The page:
Retracing the footsteps of their fathers, 50 years later


Jomo Kenyatta and Jaramogi Odinga at a past political rally [File]

When former Prime Minister Raila Odinga visited Kayole this week, he unwittingly followed in his father’s footsteps in search of blessings. He sought out 91-year-old Mukami Kimathi, widow of freedom fighter Dedan Kimathi.

Raila seemingly believed that Mukami’s support was crucial in his quest for the presidency. When pictures of Raila receiving blessings from Mukami emerged, they triggered memories of another trip, about five decades ago, by the former PM’s father Jaramogi Oginga Odinga.

When Odinga fell out with Jomo Kenyatta, the two resorted to some contest. And when things completely fell apart in 1966, Jaramogi was kicked out of Kanu. He formed his own party, Kenya People’s Union. 

When MPs who subscribed to Jaramogi’s political ideologies resigned, they occasioned a mini general election. The two giants fought for survival and relevance as a defeat for Kenyatta would have meant a no-confidence in his government.

It is against this background that the two went flat out in wooing supporters. Mukami was conflicted since both were her friends.

She recalls how both men sent emissaries, each beseeching her to support his cause. Mukami relives her dilemma in her autobiography, Mukami Kimathi: Mau Mau freedom fighter.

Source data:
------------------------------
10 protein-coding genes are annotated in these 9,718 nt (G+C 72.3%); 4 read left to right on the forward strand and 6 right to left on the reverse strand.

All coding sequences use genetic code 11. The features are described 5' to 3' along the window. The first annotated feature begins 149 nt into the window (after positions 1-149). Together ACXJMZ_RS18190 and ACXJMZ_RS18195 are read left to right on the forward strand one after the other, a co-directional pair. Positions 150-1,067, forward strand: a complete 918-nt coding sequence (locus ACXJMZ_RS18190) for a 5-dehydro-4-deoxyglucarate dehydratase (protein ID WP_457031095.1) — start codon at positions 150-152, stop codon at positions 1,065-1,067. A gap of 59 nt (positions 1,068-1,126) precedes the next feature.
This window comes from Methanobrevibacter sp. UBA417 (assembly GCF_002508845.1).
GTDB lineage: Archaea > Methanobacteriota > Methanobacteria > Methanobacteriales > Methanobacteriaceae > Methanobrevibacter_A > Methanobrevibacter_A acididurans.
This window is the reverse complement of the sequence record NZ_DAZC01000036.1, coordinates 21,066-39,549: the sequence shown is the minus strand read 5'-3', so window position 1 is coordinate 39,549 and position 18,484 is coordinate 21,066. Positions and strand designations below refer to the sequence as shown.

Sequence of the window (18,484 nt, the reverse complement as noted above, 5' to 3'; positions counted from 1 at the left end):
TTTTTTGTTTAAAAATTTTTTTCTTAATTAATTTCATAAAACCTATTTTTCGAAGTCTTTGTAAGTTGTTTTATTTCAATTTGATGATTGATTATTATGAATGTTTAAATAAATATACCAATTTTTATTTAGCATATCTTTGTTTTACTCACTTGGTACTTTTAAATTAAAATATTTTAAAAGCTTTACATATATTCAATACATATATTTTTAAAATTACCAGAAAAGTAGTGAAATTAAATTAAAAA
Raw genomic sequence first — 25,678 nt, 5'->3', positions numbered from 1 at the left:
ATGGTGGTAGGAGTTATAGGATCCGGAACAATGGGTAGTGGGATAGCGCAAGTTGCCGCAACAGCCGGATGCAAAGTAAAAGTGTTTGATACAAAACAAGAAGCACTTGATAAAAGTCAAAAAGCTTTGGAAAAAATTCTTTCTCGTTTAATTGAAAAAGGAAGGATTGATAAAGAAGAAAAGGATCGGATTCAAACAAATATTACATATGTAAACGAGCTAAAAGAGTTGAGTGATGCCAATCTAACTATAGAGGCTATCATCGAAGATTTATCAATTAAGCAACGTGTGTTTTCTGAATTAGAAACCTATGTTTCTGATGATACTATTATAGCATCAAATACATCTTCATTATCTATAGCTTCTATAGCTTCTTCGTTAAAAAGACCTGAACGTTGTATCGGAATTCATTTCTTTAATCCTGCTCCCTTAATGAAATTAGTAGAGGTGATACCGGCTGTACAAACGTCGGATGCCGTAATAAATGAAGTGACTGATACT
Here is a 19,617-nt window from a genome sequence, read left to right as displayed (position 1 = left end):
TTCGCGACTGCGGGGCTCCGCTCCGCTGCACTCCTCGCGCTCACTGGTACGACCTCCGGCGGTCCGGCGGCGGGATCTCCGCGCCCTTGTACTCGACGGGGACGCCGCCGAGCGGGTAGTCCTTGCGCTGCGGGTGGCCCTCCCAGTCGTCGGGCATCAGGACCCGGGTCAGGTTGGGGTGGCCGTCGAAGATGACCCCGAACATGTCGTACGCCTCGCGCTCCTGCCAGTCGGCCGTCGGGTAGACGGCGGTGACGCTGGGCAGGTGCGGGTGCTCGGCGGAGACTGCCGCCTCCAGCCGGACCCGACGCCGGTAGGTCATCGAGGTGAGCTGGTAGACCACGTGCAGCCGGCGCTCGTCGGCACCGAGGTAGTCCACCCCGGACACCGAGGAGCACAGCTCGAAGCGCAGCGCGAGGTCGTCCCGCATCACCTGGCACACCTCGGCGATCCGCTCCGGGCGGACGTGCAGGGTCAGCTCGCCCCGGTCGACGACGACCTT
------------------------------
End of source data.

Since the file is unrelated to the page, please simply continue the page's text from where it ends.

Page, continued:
“Both Kenyatta and Jaramogi constantly sought me out for support and to hear my opinion on the Mau Mau position on what was going on in the country. Their differences were increasingly framed by their followers in ethnic lens as the Gikuyu verses Luo,” she writes.

According to Mukami, the country was tense and things worsened after Cabinet Minister Tom Mboya was assassinated in July, 1969.

Mukami says she was conflicted because one of Jaramogi’s associates, Achieng Oneko, was a close friend of her husband. She was also close to Jaramogi and Kenyatta.

Around that time, one of the estates in Eastlands, Nairobi, where she had been arrested earlier in the freedom struggle had been named Kimathi after her husband. Mukami’s life was entwined with freedom struggle and she could not run away from the political discourse which took traction in the 70s championed by, among others, Willy Mutunga and Ngugi wa Thiong’o.

Fifty years later, the sons of Jomo and Jaramogi have patched up their political difference and are now reading from the same script. And besides seeking Mukami’s blessing, Raila has also been to Karunaini in Nyeri where Kimathi was shot.

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